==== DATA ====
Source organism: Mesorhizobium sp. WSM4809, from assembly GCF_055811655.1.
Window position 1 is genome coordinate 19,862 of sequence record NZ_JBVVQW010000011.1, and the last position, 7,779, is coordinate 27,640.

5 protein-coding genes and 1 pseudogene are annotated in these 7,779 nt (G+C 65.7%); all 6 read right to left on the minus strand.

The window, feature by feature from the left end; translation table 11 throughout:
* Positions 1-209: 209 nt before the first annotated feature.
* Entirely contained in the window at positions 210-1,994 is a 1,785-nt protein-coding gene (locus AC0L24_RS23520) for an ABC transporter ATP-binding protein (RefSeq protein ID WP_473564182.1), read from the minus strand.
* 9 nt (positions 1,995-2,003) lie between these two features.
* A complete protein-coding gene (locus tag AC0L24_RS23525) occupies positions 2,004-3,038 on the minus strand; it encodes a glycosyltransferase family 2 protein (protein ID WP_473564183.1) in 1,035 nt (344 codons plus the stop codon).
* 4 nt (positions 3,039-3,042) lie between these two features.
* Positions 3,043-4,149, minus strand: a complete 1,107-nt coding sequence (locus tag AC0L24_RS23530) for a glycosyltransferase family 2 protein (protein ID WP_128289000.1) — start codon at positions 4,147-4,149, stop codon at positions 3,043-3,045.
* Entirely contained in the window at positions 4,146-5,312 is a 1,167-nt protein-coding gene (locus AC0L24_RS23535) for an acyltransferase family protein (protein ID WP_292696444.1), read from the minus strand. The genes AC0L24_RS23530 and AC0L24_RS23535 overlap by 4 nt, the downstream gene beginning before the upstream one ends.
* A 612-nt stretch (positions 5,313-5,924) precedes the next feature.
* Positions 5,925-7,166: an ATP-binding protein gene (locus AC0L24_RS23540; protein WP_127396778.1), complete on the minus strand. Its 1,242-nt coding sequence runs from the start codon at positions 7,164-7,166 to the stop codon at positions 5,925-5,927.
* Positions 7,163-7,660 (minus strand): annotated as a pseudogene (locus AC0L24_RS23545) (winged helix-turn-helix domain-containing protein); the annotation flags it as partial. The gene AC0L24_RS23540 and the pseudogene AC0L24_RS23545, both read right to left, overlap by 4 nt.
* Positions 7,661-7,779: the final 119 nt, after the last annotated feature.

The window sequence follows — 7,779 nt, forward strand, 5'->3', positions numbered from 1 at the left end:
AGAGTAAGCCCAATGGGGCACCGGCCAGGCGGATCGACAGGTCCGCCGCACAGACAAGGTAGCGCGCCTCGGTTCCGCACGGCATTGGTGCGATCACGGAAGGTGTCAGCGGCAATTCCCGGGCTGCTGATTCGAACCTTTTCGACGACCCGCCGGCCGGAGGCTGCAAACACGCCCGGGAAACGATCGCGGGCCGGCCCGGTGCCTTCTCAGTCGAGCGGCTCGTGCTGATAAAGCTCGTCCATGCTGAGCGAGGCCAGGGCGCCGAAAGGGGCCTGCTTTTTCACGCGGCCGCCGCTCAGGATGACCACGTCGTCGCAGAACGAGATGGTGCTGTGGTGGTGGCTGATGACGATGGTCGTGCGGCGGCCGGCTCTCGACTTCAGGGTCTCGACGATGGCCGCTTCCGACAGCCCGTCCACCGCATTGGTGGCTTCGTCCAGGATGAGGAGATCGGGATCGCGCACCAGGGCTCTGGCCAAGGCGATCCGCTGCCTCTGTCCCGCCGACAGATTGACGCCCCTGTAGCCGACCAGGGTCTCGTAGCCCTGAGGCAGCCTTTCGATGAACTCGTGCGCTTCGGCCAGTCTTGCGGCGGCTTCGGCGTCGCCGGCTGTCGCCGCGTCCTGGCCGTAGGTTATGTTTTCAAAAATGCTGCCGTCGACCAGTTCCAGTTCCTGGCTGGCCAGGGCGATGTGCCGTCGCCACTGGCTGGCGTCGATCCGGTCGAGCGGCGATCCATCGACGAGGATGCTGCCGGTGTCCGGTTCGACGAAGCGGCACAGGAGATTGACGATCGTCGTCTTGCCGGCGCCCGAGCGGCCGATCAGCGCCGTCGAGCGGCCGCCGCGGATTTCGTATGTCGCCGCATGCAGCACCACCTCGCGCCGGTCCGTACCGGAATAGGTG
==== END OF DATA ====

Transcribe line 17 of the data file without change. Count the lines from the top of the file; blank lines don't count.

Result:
AGAGTAAGCCCAATGGGGCACCGGCCAGGCGGATCGACAGGTCCGCCGCACAGACAAGGTAGCGCGCCTCGGTTCCGCACGGCATTGGTGCGATCACGGAAGGTGTCAGCGGCAATTCCCGGGCTGCTGATTCGAACCTTTTCGACGACCCGCCGGCCGGAGGCTGCAAACACGCCCGGGAAACGATCGCGGGCCGGCCCGGTGCCTTCTCAGTCGAGCGGCTCGTGCTGATAAAGCTCGTCCATGCTGAGCGAGGCCAGGGCGCCGAAAGGGGCCTGCTTTTTCACGCGGCCGCCGCTCAGGATGACCACGTCGTCGCAGAACGAGATGGTGCTGTGGTGGTGGCTGATGACGATGGTCGTGCGGCGGCCGGCTCTCGACTTCAGGGTCTCGACGATGGCCGCTTCCGACAGCCCGTCCACCGCATTGGTGGCTTCGTCCAGGATGAGGAGATCGGGATCGCGCACCAGGGCTCTGGCCAAGGCGATCCGCTGCCTCTGTCCCGCCGACAGATTGACGCCCCTGTAGCCGACCAGGGTCTCGTAGCCCTGAGGCAGCCTTTCGATGAACTCGTGCGCTTCGGCCAGTCTTGCGGCGGCTTCGGCGTCGCCGGCTGTCGCCGCGTCCTGGCCGTAGGTTATGTTTTCAAAAATGCTGCCGTCGACCAGTTCCAGTTCCTGGCTGGCCAGGGCGATGTGCCGTCGCCACTGGCTGGCGTCGATCCGGTCGAGCGGCGATCCATCGACGAGGATGCTGCCGGTGTCCGGTTCGACGAAGCGGCACAGGAGATTGACGATCGTCGTCTTGCCGGCGCCCGAGCGGCCGATCAGCGCCGTCGAGCGGCCGCCGCGGATTTCGTATGTCGCCGCATGCAGCACCACCTCGCGCCGGTCCGTACCGGAATAGGTG